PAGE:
Tuesday, February 10, 2009

New Urban Centers Coming

We are unable to live without each other. Even on a practical level, it is probably a million years since any human being was entirely and convincingly self-sufficient: able to survive without trading his skills for those of his fellow humans.
- Matt Ridley (1998), Zoologist & Science Writer

Babies instinctively know what is most important to human survival: connection. The little ones unable to connect emotionally with a caretaker fail to thrive. But emotional connectivity skills need constant maintenance throughout life and different skills are needed throughout different life stages. A baby's sustained gaze with eyes, bright like little lights hooks you in. Eye contact is the base of all in-vivo human connection. But a ten year old that hooks you with his eyes needs to do more to maintain the connection.
Human connections, of course, go way beyond person to person emotional communicating. We are the most complex social beings on the planet. Our web of connectedness is vast, intricate and so tied to our humanity that a person not securely connected experiences the negative physical systems of extreme loneliness. Today, humans are forging more and more virtual connections that are productive and time consuming. But real life connections seem to be decreasing. This trend cannot be blamed on technology. But may be, at least partly, linked to the way our living spaces have been structured.
Since the 1950's, when William Levitt and his brother Alfred, designed the first American suburb, Levittown, with long term mortgages and community pools, live connections in the United States have become increasingly trite. As people moved from urban centers, day to day contact with others decreased substantially, especially for women.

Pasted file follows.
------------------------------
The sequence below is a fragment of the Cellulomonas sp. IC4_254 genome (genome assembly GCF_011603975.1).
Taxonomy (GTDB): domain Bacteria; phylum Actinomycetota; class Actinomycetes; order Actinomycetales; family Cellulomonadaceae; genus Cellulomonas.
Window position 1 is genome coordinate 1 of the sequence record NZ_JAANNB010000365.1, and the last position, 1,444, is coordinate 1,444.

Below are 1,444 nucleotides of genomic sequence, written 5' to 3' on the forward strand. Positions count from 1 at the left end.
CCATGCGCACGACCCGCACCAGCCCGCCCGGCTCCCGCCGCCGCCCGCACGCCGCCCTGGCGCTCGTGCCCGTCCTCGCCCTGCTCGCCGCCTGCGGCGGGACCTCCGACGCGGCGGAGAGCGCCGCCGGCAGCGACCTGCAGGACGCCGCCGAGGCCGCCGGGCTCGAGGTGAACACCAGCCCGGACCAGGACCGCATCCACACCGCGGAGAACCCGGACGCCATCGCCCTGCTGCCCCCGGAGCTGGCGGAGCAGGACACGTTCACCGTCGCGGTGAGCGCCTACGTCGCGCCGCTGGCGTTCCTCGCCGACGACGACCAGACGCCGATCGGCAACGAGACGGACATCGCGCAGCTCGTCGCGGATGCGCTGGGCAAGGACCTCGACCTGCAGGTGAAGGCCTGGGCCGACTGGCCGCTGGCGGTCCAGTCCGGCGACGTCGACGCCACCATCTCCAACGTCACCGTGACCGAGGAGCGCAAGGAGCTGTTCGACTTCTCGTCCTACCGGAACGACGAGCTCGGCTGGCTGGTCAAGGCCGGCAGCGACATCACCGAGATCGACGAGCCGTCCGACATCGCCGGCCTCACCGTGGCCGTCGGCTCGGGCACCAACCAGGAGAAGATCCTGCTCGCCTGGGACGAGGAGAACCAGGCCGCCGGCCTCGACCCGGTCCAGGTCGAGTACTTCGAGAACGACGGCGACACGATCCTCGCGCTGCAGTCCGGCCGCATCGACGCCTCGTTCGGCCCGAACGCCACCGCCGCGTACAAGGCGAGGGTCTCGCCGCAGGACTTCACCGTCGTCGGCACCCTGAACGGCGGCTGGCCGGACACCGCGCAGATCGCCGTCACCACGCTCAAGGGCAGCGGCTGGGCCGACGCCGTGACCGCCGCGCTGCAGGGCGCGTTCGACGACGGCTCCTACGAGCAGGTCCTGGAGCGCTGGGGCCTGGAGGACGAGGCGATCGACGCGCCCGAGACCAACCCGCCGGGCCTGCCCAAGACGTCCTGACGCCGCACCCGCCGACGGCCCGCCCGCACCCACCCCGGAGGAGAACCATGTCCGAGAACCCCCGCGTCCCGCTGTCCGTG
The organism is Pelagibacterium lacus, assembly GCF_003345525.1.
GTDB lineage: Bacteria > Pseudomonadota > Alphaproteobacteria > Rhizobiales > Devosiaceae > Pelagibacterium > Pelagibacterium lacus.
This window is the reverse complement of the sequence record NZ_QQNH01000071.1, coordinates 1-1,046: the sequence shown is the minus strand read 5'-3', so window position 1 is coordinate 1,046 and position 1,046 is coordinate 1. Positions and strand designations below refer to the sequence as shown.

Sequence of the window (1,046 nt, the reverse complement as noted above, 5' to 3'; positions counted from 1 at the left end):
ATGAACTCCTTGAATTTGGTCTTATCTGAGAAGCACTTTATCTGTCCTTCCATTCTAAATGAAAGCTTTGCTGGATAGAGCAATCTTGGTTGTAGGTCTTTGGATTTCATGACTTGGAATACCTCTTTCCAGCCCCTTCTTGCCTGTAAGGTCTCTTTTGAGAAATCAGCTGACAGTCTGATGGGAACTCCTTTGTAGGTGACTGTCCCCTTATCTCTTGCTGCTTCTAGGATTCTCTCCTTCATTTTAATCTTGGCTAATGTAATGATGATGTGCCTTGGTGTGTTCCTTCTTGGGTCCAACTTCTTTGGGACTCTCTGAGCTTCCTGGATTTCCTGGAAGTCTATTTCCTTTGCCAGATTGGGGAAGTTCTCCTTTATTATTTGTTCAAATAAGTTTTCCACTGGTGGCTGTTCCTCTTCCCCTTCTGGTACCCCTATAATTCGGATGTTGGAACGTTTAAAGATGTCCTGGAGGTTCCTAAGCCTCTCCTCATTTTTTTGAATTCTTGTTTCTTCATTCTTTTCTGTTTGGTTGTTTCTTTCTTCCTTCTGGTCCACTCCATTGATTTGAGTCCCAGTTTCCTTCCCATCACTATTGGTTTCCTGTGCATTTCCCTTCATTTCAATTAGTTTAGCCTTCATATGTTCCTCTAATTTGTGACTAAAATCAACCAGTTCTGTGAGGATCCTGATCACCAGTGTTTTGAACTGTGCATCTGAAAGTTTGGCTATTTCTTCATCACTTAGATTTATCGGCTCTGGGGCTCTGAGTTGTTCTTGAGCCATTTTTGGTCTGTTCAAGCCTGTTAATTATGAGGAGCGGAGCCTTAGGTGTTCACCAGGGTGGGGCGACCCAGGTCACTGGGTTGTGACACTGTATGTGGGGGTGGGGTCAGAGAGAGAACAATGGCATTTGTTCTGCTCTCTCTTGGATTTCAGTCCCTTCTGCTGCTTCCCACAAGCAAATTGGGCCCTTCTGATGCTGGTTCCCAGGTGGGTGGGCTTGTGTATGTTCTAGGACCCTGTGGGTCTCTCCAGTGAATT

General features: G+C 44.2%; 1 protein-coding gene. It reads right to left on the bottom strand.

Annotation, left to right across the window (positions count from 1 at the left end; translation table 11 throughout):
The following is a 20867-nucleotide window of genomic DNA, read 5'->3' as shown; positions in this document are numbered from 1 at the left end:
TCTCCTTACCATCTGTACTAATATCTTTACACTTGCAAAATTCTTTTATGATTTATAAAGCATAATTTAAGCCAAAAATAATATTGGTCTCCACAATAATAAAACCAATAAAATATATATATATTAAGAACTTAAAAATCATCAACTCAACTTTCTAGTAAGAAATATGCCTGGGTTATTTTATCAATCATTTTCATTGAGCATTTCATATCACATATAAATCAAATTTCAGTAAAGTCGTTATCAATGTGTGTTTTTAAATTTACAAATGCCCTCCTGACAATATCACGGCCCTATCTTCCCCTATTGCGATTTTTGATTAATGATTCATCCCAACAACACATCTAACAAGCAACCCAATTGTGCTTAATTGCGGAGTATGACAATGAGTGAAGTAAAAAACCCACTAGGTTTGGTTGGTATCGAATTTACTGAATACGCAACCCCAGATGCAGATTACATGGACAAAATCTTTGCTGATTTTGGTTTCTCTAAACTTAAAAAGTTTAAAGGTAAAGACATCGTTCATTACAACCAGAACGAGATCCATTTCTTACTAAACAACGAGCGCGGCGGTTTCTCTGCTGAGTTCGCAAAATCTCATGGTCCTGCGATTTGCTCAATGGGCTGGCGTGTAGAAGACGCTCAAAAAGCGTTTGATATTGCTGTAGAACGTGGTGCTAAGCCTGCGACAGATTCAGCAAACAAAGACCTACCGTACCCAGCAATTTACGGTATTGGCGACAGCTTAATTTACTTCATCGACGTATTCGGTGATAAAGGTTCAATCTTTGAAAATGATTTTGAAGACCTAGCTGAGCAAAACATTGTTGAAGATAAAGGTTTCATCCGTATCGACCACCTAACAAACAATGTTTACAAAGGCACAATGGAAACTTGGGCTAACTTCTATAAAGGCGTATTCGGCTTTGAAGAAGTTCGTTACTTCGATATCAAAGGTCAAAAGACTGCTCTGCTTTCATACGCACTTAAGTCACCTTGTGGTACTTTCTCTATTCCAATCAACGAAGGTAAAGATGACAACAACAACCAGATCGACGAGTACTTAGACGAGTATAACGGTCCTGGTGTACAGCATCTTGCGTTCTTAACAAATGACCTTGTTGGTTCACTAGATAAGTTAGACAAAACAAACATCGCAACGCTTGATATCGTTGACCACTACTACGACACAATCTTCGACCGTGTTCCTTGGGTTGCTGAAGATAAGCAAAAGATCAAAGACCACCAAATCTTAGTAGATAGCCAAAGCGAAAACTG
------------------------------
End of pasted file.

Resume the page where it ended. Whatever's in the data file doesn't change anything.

With increased physical distance other forms of human connection decrease. Now with the Internet, where you live matters less in so many ways, but connections based solely on technology do not meet a person's human emotional needs. As we become more connected through technology, people with means will choose to live physically closer to other humans, not only to meet their emotional needs for human contact but to increase the capacity of their creative pursuits. Sprawling suburbs, and especially the more recent McMansions, are on their way out of popularity. People want to see each other face to face, more often, and for longer periods of time. Cities are back.


  1. You're welcome.
    It's strange how things have a way of working. Consider the extreme conditions in which life still manages to thrive along vents in the sea floor. It seems that for some time, people have been pushed to their psychological brink. It has been a "sink or swim" scenario, full of stunning beauty, and terrible tragedy. There's really no way to put it into words without contradicting oneself at some point. But I've learned to applaud those who try and have tried (even when it's not easy). Finding the courage to make mistakes is a necessary part of learning, because it's all trial and error when you get down to it. This emotional disconnection with everyone that everyone is experiencing, isn't without it's own ironic rewards. It has made people less reliant on the idea that happiness is something only to be pursued outside of themselves. And from looking inward, people have become more profoundly aware of their connection with others.